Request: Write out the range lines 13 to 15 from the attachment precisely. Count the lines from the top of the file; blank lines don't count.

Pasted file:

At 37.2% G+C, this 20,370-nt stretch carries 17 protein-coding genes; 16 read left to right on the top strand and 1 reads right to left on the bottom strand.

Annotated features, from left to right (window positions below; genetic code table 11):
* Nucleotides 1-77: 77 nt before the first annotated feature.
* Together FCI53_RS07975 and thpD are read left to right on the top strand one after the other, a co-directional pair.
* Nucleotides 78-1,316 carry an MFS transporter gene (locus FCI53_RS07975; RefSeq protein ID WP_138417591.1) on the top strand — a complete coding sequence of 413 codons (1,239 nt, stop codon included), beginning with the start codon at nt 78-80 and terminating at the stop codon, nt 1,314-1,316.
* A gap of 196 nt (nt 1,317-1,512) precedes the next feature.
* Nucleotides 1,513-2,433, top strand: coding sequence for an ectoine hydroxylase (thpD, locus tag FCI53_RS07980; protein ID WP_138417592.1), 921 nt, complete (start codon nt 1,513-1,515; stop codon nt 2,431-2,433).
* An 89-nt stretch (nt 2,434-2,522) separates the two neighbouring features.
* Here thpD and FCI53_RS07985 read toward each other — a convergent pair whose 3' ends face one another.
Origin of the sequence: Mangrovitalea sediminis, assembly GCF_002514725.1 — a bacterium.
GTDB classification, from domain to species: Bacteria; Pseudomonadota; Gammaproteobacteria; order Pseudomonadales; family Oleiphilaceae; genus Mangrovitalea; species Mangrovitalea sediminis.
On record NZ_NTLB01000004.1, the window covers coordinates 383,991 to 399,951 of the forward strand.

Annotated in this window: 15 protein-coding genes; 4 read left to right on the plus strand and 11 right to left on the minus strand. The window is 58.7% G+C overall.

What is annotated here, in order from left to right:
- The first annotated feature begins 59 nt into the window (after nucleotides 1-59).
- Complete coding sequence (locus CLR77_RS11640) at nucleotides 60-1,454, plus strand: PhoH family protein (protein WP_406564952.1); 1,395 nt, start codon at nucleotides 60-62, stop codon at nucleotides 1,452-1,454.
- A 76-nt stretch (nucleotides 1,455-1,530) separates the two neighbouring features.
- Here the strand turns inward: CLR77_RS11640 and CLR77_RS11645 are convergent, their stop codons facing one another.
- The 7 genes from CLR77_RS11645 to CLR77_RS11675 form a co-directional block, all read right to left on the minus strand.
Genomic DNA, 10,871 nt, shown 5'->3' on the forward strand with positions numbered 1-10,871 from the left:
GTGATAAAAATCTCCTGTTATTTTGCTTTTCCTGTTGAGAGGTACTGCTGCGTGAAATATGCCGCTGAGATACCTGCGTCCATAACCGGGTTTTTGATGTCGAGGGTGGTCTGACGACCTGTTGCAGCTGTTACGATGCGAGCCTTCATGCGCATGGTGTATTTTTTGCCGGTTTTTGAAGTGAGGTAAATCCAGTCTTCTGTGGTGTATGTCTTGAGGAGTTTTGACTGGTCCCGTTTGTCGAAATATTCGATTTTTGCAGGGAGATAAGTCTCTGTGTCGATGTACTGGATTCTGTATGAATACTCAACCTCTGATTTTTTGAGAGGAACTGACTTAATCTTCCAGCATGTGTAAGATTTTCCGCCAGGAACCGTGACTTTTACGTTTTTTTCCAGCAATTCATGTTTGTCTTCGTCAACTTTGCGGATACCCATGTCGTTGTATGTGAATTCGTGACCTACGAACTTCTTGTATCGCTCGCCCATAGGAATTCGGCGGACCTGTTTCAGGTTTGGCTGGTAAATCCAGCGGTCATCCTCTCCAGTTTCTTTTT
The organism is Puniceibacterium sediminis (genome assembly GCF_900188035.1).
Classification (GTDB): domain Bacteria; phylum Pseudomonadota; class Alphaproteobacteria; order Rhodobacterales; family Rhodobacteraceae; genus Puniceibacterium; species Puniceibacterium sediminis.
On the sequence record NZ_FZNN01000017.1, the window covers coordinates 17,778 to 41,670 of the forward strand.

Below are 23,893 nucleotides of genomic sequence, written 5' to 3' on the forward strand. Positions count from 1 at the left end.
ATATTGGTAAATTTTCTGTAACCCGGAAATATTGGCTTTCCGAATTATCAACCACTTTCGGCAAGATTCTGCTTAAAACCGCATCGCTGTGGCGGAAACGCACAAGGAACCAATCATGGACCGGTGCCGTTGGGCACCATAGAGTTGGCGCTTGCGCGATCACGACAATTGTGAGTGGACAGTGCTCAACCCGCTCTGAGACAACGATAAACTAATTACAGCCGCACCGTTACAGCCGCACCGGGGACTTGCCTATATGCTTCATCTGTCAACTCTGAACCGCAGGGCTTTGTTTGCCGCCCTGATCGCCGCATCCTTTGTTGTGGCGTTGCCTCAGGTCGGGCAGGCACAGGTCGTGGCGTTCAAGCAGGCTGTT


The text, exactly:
Annotated in this window: 15 protein-coding genes; 4 read left to right on the plus strand and 11 right to left on the minus strand. The window is 58.7% G+C overall.

What is annotated here, in order from left to right:
- The first annotated feature begins 59 nt into the window (after nucleotides 1-59).